CANNES — New Line kicked off its three-“Rings” circus in a big way this week.
Cannes is famous for its film promotions, but it’s hard to remember a pic with a splashier launch here than “The Lord of the Rings” trilogy.
As part of its worldwide media launch, the company has flown in the filmmakers and a dozen stars for four days of tubthumping that began May 10 with a screening of footage from the three pics. It culminated May 13 with a “Rings” wingding, where designers, sets and mammoth props were flown from New Zealand to dress up a chateau just outside of Cannes.
It’s no surprise that New Line is pulling out all the stops. At a press confab at the chateau May 11, Fine Line Features prez Mark Ordesky (an exec producer on the films) admitted to an aggregate budget of $270 million for the three films. While denying the studio’s entire future rests on the pics’ success, he said, with smiling understatement, that it’s “the most ambitious thing we’ve ever attempted.”
The first pic bows Dec. 19 in the U.S., with Europe, Australasia and Latin America openings in the following 10 days.
Looking surprisingly relaxed and unsurprisingly enthused — the media reaction to the 25 minutes of footage ranged from upbeat to wildly enthusiastic — Ordesky declined to tell Variety the marketing budget. He only said it’s “commensurate with the investment we’ve made in these films,” and then laughed at his own corporate-speak.
However, since the marketing budget for the second “Austin Powers” movie was estimated in the $30 million-$40 million range, it’s safe to bet “Rings” will at least fall in that shagadelic neighborhood.
Rolf Mittweg, prez of worldwide distribution and marketing, agreed with Ordesky that they don’t want to “hype” the pic — in other words, they’ll market it, but they don’t want the public to overdose on it before it’s opened. (“You’ll notice we don’t have any posters on the Croisette,” Ordesky pointed out.)
Mittweg told Variety, “We’ve rounded up some amazing promotional partners,” but declined details. Still, the promo push will shift into a higher gear this fall.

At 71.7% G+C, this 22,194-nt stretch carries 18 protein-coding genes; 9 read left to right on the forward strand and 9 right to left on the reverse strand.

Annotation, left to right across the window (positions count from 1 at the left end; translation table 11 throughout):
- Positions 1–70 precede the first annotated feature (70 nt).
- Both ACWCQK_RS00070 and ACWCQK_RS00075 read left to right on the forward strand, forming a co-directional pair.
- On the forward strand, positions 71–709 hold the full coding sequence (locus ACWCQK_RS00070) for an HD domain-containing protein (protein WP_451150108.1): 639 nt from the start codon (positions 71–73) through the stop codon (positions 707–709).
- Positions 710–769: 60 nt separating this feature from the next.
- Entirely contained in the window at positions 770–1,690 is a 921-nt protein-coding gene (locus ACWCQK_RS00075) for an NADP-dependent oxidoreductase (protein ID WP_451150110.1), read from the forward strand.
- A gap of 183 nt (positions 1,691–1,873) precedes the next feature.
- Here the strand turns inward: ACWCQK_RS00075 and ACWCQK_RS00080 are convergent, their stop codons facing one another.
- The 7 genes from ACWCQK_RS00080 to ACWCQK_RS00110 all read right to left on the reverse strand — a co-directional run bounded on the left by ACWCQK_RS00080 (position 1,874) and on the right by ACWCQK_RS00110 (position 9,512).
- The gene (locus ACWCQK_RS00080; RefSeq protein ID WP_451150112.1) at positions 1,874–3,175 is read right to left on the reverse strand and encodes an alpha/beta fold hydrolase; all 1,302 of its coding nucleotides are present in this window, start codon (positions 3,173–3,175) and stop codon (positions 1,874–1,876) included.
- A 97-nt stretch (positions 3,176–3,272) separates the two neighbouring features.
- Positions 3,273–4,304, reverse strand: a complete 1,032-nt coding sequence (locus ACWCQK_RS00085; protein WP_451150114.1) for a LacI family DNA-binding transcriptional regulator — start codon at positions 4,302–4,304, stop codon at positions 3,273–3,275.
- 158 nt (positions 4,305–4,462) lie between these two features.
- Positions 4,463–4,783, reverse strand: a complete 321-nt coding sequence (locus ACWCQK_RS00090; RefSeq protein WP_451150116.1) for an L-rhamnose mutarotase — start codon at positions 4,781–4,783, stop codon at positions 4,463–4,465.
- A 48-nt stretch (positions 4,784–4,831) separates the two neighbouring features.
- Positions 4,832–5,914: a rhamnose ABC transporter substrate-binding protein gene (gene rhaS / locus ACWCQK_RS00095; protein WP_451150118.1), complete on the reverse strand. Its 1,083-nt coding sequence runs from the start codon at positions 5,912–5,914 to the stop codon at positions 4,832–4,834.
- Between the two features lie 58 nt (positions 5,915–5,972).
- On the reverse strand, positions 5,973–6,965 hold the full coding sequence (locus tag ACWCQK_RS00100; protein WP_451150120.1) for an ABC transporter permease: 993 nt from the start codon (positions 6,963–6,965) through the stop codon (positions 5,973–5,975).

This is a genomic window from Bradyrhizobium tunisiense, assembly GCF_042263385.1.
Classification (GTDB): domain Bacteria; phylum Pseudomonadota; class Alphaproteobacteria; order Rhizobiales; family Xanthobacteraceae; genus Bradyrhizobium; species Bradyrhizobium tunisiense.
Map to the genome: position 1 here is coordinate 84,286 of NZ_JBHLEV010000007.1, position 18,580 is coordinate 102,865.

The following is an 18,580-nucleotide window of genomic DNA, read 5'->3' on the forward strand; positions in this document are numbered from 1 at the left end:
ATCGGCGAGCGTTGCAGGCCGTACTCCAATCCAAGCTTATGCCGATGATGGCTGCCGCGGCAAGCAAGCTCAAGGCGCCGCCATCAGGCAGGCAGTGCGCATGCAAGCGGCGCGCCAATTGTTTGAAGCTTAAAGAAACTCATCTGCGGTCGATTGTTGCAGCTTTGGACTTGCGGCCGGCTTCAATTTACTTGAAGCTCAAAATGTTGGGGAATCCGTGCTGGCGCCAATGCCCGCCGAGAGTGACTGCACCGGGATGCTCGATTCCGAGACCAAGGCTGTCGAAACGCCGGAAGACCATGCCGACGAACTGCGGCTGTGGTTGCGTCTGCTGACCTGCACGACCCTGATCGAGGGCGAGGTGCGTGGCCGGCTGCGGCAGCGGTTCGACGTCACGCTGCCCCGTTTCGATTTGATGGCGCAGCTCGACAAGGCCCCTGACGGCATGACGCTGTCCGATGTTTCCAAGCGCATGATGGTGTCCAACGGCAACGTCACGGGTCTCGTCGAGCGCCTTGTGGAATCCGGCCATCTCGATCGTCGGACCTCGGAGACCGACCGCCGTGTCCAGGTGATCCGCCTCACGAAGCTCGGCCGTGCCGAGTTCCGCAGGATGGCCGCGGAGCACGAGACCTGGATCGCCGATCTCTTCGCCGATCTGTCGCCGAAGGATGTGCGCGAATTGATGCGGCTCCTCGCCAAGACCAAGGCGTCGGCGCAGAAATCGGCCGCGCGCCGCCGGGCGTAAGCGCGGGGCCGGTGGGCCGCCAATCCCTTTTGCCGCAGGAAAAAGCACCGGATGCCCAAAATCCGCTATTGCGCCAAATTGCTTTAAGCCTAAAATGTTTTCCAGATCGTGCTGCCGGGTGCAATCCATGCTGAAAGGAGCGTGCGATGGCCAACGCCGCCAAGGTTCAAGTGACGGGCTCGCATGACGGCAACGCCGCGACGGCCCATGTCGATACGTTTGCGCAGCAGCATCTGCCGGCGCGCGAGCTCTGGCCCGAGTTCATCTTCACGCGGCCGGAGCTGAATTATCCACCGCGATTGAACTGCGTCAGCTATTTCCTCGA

Ordesky added that Cannes was the logical place to kick off the media launch. The company closed pre-sales on the film here last year, and the “Rings” launch has three goals: “Our partners are here and we wanted to show them their money had been well placed and was up on the screen”; second, the worldwide media is gathered here for the fest, with 150 of them gathering for the junket meets with stars and filmmakers; and, tied in with that, the company wants to get the word out to the public and fans of the books.
Their challenge is marketing a work that, said Ordesky, is “so well known, so loved” to so many (100 million copies have been printed of J.R.R. Tolkien’s three books in 40 languages), but totally unknown to large segments of the world, including many American teenagers.
The films will be released each December through 2003. Though principal lensing has wrapped and three teams of editors are working simultaneously, each will be finished only shortly before its bow.
At the press sesh, director-producer-co-writer Peter Jackson said he set about making “one big, long movie.” Producer Barrie Osborne said all three shot simultaneously, mostly for logistical reasons: They had to build roads into remote areas of New Zealand and, since it was protected land, the roads had to be removed immediately after end of filming. Thus, it made sense to avoid doing that three times.
Also at the press confab was co-writer Philippa Boyens. The press then had a chance to sit down with “Ring” actors Elijah Wood, Ian McKellen, Sean Astin, Sean Bean, Orlando Bloom, Billy Boyd, Christopher Lee, Dominic Monaghan, Viggo Mortensen, John Rhys-Davies and Liv Tyler.
Richard Taylor, of WETA special effects, said the long work schedule was often hard — the first pic alone features 550 CGI shots — but when workers would feel a slump, he’d just say, “It’s ‘Lord of the Rings’ — c’mon, pick up your plate!”